I am your main man if you're looking for trouble
I'll take no lip 'cause no ones tougher than me
If I kicked your face you'd soon be seeing double
Hey little girl, keep your hands off me 'cause I'm a rocker – Thin Lizzy, ‘The Rocker’
Dear Barclay’s Premier League mid-table club owners —
Please find a way to sign Croatian coach Slaven Bilic as soon as Euro 2008 finishes. He might wear an earring on the touchline, but don’t let that scare you away from spending your hard-earned British Pounds on the 39-year-old.
Yes, he might play in a metal band, but he also holds a Law degree.
More important, he beat the England National Team twice in qualification, including a 3-2 stunner at Wembley Stadium. (Okay, most primates could outwit Steve McClaren, but still.)
As a neutral American observer from across the pond, having Bilic rocking on the sidelines will make me more willing to watch your club play. And if you give Bilic the time to learn English better, imagine what it will do for his song-writing career. Imagine the depth and introspection.
So want your supporters to get excited when inevitably they’ll finish somewhere between eighth and 12th in the table? Get Bilic to sign on the dotted line and at worst he writes a thrashing jam about it.
You’ll thank me later.
Thursday, metal man Bilic led the Speed of Sound Tour, err, the Croatian National Team to an impressive 2-1 victory over the hated Germans in Klagenfurt, Austria. The sound and fury of the men in the checkers, coached by the Rawbau guitarist, left German coach Joachim Löw and his emo-styled bangs shaking their heads in bewilderment.
It’s doubtful we’ve seen the Germans with so much self-doubt and confusion since the days of the Wiemar Republic. After declaring themselves as serious tournament favorites in their opening win over Poland, the Germans are left needing a victory over Austria, which drew Poland 1-1 via penalty kick in extra time, next week to advance.
Yeah, Lucas Podolski snatched a late goal to make it 2-1, but the fury you expected from the Germans in the final 10 minutes never arose, aside from Bastian Schweinsteiger drawing a mindless red card for retaliating after a tackle.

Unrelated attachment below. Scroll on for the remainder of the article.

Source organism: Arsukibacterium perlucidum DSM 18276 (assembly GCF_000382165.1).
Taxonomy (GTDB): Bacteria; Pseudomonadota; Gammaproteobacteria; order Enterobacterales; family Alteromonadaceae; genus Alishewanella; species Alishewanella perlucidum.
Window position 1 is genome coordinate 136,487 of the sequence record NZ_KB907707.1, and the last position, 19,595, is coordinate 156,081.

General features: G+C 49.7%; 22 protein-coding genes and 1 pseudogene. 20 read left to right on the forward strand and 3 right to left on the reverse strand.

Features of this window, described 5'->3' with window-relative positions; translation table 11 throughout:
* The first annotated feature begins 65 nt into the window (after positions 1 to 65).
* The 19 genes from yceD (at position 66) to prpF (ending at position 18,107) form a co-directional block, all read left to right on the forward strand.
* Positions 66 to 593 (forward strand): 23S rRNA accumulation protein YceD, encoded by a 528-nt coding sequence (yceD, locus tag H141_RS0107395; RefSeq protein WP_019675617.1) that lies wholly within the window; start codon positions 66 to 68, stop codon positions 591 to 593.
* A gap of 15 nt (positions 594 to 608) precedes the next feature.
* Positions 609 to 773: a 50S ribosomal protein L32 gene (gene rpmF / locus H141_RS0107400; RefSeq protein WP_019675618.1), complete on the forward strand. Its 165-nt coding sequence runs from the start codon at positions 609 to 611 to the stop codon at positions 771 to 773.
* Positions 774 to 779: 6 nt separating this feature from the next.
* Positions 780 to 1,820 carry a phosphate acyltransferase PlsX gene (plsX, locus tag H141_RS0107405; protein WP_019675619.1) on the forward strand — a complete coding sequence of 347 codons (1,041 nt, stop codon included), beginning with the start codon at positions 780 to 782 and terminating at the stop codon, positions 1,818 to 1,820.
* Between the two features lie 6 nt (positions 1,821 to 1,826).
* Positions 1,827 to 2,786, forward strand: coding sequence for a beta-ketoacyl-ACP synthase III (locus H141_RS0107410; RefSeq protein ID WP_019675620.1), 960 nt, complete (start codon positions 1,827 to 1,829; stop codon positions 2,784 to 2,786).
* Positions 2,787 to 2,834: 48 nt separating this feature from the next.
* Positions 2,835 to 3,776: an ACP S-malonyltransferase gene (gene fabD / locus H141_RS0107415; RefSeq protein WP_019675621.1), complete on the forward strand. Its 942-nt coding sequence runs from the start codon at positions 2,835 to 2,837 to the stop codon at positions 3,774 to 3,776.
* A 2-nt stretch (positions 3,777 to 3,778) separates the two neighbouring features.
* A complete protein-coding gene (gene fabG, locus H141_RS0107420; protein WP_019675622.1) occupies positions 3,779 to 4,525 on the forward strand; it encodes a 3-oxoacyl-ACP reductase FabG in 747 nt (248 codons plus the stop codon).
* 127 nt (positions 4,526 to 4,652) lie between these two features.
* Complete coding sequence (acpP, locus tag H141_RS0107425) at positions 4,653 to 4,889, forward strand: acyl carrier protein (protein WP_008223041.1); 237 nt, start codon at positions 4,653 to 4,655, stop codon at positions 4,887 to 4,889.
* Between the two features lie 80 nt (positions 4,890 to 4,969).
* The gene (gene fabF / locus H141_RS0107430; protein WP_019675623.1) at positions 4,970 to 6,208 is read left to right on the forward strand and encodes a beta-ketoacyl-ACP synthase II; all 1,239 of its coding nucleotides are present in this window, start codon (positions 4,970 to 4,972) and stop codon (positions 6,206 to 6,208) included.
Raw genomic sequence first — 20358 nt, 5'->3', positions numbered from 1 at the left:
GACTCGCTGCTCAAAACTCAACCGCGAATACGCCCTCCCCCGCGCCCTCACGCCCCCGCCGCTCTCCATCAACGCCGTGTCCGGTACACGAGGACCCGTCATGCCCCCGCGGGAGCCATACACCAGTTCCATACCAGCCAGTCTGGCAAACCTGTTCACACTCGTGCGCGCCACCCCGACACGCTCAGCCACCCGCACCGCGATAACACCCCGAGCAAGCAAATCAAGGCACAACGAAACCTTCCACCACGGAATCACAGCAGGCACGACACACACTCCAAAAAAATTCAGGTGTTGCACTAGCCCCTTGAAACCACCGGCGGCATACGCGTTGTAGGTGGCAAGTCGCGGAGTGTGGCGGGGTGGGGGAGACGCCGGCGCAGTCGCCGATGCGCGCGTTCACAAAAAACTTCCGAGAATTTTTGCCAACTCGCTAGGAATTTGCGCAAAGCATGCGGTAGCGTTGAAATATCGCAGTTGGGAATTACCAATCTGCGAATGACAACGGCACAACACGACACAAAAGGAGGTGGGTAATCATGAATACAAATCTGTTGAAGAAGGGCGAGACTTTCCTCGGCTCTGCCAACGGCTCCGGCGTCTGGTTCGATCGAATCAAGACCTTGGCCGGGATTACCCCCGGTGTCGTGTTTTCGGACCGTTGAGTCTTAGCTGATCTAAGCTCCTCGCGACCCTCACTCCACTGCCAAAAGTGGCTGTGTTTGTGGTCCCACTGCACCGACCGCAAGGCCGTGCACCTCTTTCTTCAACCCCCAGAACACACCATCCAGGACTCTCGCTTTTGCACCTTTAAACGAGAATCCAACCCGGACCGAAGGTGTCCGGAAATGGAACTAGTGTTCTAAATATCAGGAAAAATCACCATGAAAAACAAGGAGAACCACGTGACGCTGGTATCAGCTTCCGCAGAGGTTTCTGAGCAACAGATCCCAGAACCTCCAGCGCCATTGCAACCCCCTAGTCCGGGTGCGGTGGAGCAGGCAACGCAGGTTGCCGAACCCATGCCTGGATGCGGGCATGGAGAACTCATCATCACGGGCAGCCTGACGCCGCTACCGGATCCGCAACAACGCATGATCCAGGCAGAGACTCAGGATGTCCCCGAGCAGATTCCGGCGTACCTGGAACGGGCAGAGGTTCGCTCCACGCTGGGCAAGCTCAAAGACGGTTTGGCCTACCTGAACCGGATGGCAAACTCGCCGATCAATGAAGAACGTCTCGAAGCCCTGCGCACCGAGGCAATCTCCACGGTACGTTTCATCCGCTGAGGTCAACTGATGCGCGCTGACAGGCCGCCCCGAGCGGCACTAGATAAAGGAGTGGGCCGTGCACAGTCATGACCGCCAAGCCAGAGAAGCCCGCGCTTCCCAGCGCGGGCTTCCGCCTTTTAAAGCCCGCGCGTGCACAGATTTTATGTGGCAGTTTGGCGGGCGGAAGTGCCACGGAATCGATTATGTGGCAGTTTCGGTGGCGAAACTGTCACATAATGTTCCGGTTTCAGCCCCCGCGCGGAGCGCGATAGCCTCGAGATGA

For today though, let’s spread the praises of the Croats. The first goal scored by Darijo Srna was the result of about 15 passes strung together to bring the ball up the field, triggering a James Hetfield-style, “Ye-awh” from Bilic.
The second was the result when Hasselhoff, err, Jens Lehmann made a minor fumble, allowing Ivica Olic to clean up the mess.
The Croats are a good mix of grool hard-men like the Kovacs, and the skilled attackers of Modric and Kranjcar (who blew two clear chances to make it 2-0). Plus, they place their hands over their hearts during the national anthem. (See, they’re just like us!)
Everything goes back to Bilic, who seems to have a glint of Jose Mourinho in him even if he doesn’t fancy expensive man-scarves, which he more than makes up for with the brazen earring. Bilic appears to be channeling the playbook of Jürgen Klinsmann from the 2006 World Cup, where a youthful coach inspired a young-ish team and celebrated right there with them. It’s doubtful that Klinsmann wrote and recorded the German song for the tournament, like Bilic did for the Euro –Vatero Ludilo (Fiery Madness).
Although he fined a couple players for sneaking out to a Zagreb disco ahead of a qualifier, it wouldn’t be shocking if Bilic was caught with the fans ripping cigs, shotgunning warm pils and partying like a rock star after Thursday’s win in Klagenfurt. For one night at least, Croatia (Hrvat!!!) earned it for winning Group B and, more important, neutering the Germans worse than Clemenceau and the boys at the Treaty of Versailles.
Just remember, you can’t exactly dust for vomit … and there are still four more games – if you’re lucky – to go.
Thursday’s heroes: Danijel Pranjic, Croatia. Hard to single-out one Croat on a day they made Germany look like Austria in disguise, but Pranjic came from left back and eviscerated the pairing of Philip Lahm and Clemens Fritz, forcing Germany to changed things up in the second half. His cross set up Darijo Srna’s goal.
Ivica Vastić, Austria. The 39-year-old Croatian born substitute drilled a 92nd minute penalty kick as coolly as you can, keeping hope alive for Austria. He also earns a lifetime supply of beer from Austrian brewer Ottakringer Brauerei, which is nice.
Artur Boruc, Poland. The new papa came up huge in the first 20 minutes, turning away numerous Austrian shots, as the co-hosts shot out of the gates. I’m not going to hold it against him that he gave up a late penalty kick; guess he’s no Brad Friedel. (Also more importantly, Boruc has the one Polish name that is easy to spell.)
Der German ödd couple: Christoph Meltzelder and Philip Lahm. Meltzelder is a giant, rocking one of the only full beards in the tournament. Lahm is might have been a body-double for Verne Troyer in that dreadful new Mike Myers flick.
Angry, a little?: The most bizarre exchange during ESPN’s coverage had to come from Rob Stone, a perceived soccer-guy. After Andy Gray said there was no such thing as an ugly goal, Stone came out of leftfield with this one at halftime of Austria/Poland, “Is there such thing as an ugly prom date? (restrained laughs at the desk)…there is.” You could hear Julie Foudy groan, but Stone wasn’t done. “Hey, she deserves it, but not enough.” Guess someone didn’t have such an enchanted evening. Good thing it’s hard to imagine Stone’s prom date was actually watching him host “Euro Today.”